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posted March 4, 2015
Self-Published, Softcover, 192 pages, 2014, $19.95.
9781312304109 (ISBN13). You can order it direct here
This magazine-proportioned trade paperback -- think of the first Love and Rockets
trades, or books by people like Mary Fleener -- shifted to the top of my to-read pile when I was recently assembling my books for a cross-country move. RL Crabb is a proud member of the alt-comics generation, son-of-underground-comix division. His works are much more reminiscent of 1970s undergrounds than they are of the works that surged to the forefront in the 1990s, but this was a very rich vein of comics-making through the 1980s and into the 1990s, with Weirdo
its flagship publication. Crabb's work appeared in that magazine and also in Snarf
and Rip Off Comix
. I know he lived for a time before my arrival in Seattle's Ballard house with two cartoonists working out of that same roughly conceived-of tradition, Pat Moriarity and JR Williams. I think of him as a comix and newspaper cartoonist 'tweener, possessed of an appealing style but not one to have made a lot of sustained work over time.
You can imagine my surprise, then, digging into what is an overarching narrative made up of several anecdotal vignettes. The comics in Scablands
seem to come primarily from a time before his period in Seattle, but they also jump to several years before that (Northern California) and again all the way into the 1970s (Atlanta). There are also side trips from the focused narrative involving a series of repo-man jobs into, for example, a book about a 19th Century Native American mystic from the same, beat-up, small-town Washington corridor in which he now finds himself lifting cars, an individual whom Crabb treats as both an ideal and at times a comic foil. Connecting everything is this delicately-realized state of mind of a man and a post-hippie generation coming to terms with a shift in lifestyle brought about by age and economic reality. Crabb has to learn to let go of certain conceptions of himself that he never seems to have seized onto in the first place. What we experience is less a mid-life crisis than an extended letter of mid-life consolation.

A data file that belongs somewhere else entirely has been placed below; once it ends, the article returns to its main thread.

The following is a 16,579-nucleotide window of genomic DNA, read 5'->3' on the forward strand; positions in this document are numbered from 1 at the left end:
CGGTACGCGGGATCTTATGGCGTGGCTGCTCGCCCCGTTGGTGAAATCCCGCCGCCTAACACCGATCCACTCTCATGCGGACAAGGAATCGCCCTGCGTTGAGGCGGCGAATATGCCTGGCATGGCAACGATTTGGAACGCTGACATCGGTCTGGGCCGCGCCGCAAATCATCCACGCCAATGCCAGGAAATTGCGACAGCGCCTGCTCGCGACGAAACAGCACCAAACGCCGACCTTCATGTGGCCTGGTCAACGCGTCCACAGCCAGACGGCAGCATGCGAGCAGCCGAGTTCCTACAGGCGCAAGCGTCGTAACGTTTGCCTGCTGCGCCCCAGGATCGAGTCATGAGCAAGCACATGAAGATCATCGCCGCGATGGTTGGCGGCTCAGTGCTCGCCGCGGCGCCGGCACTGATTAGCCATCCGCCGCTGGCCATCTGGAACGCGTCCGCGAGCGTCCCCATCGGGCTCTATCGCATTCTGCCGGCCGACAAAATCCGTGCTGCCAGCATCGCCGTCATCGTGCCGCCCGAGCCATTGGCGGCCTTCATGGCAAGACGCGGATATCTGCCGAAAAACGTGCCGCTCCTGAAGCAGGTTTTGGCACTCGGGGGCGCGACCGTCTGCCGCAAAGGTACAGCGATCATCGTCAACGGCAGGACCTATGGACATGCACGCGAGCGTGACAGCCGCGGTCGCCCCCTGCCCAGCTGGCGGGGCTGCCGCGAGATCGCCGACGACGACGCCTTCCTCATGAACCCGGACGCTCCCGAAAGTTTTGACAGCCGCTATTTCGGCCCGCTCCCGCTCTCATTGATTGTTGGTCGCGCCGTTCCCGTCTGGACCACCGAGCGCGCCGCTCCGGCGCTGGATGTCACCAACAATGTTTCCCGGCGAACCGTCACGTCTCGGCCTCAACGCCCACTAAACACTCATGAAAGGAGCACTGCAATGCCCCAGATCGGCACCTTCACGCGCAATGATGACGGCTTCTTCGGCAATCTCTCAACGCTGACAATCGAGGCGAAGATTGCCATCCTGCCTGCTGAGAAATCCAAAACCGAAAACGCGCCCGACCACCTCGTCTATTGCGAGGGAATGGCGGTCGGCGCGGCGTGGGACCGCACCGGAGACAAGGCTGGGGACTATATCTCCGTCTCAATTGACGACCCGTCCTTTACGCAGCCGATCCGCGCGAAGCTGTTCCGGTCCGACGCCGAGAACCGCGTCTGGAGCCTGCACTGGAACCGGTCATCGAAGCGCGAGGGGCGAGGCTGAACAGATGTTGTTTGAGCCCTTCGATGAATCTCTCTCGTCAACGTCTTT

I really liked the art work. Crabb seems more comfortable as a writer than as an artist, which makes the visuals flourish more frequently than the core of his narrative. Crabb simplifies the elements of his scene work but also exaggerates the individual set pieces; it's like watching actors play against stenciled background or outsized stage sets. His depiction of self is sort of hilariously nondescript; more often than not Crabb's self-identified stand-in looks slightly damp, like he walked in 40 seconds after a rain started. Despite what seems like a limited range in terms of style there is a definite and appealing break between the fantasy material and the "real world" stories. Crabb has a natural sense for where to place blacks to drive the eye and move the story along; he's also not afraid to sharply change his rhythm for a change or more through radically different page structures. Given how many breaks there are in the story everything holds together very well, in part I think because of the blunt comforts of the imagery.
I'd love this book simply for existing; luckily there are enough reasons I can also like it on merit alone. After flailing around the country and falling back in time, Crabb's final transformation is so matter-of-fact and so incremental that it's wholly believable. I'd love to see him get from this time in his life to where he is now.